A new article by John van Wyhe (Darwin Online and Wallace Online [coming soon!]) and Kees Rookmaaker looks at the claim that Darwin held on to Wallace’s letter from Ternate for two weeks and used it to modify his own theory (essentially, that Darwin stole from Wallace). In the Biological Journal of the Linnean Society for January 2012:
John van Wyhe and Kees Rookmaaker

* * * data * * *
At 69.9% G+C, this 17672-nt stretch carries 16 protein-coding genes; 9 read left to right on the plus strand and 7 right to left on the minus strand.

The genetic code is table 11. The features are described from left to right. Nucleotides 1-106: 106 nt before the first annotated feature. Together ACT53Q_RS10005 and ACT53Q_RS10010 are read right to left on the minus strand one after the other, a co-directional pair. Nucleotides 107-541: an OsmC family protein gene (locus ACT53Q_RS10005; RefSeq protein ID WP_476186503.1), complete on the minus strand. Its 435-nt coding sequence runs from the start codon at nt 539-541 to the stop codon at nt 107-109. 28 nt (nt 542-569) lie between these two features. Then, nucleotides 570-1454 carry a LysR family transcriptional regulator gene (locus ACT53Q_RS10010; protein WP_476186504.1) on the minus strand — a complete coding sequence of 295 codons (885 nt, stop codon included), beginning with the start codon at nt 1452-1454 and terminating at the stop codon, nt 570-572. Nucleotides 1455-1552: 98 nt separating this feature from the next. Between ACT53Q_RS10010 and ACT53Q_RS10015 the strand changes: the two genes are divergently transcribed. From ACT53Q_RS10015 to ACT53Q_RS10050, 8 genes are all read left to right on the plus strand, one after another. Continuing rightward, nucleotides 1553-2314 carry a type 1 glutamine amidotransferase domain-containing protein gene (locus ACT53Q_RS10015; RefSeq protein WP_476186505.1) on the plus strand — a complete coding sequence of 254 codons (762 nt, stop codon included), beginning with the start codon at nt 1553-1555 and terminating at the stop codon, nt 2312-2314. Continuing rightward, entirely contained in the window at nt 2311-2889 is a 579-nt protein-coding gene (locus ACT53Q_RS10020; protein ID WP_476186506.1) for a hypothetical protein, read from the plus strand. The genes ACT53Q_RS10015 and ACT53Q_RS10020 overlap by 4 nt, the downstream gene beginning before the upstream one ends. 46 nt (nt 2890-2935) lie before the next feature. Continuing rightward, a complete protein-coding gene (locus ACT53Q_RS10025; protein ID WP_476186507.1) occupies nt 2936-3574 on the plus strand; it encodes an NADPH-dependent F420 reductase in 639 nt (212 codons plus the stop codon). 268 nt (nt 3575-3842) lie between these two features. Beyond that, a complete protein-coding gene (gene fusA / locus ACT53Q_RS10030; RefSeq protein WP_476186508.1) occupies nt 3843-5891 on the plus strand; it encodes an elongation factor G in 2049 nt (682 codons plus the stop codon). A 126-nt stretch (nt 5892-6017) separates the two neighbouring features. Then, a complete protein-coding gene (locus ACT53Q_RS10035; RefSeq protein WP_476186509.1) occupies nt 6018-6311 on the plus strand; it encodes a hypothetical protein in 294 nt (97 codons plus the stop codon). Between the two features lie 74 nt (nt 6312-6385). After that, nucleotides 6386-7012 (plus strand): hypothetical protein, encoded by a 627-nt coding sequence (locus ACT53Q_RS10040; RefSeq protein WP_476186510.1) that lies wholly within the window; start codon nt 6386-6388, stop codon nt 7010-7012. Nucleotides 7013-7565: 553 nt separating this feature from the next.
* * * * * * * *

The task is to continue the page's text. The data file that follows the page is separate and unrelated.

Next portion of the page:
Abstract In early 1858, when he was in the Moluccas, Wallace drafted an essay to explain evolution by natural selection and posted it to Darwin. For many years it was believed that the Ternate essay left the island in March on the monthly mail steamer, and arrived at Down House on 18 June 1858. Darwin immediately wrote to Lyell, as requested by Wallace, forwarding the essay. This sequence was cast in doubt after the discovery of a letter written by Wallace to Bates leaving on the same steamer with postmarks showing its arrival in Leicester on 3 June 1858. Darwin has been accused of keeping the essay secret for a fortnight, thereby enabling him to revise elements of his theory of evolution. We intend to show that Wallace in fact sent the Ternate essay on the mail steamer of April 1858, for which the postal connections actually indicate the letter to have arrived precisely on 18 June. Darwin is thus vindicated from accusations of deceit. Wallace’s Ternate essay and extracts from Darwin’s theoretical manuscripts were read at a meeting of the Linnean Society of London on 1 July 1858, which is now recognized as a milestone in the history of science.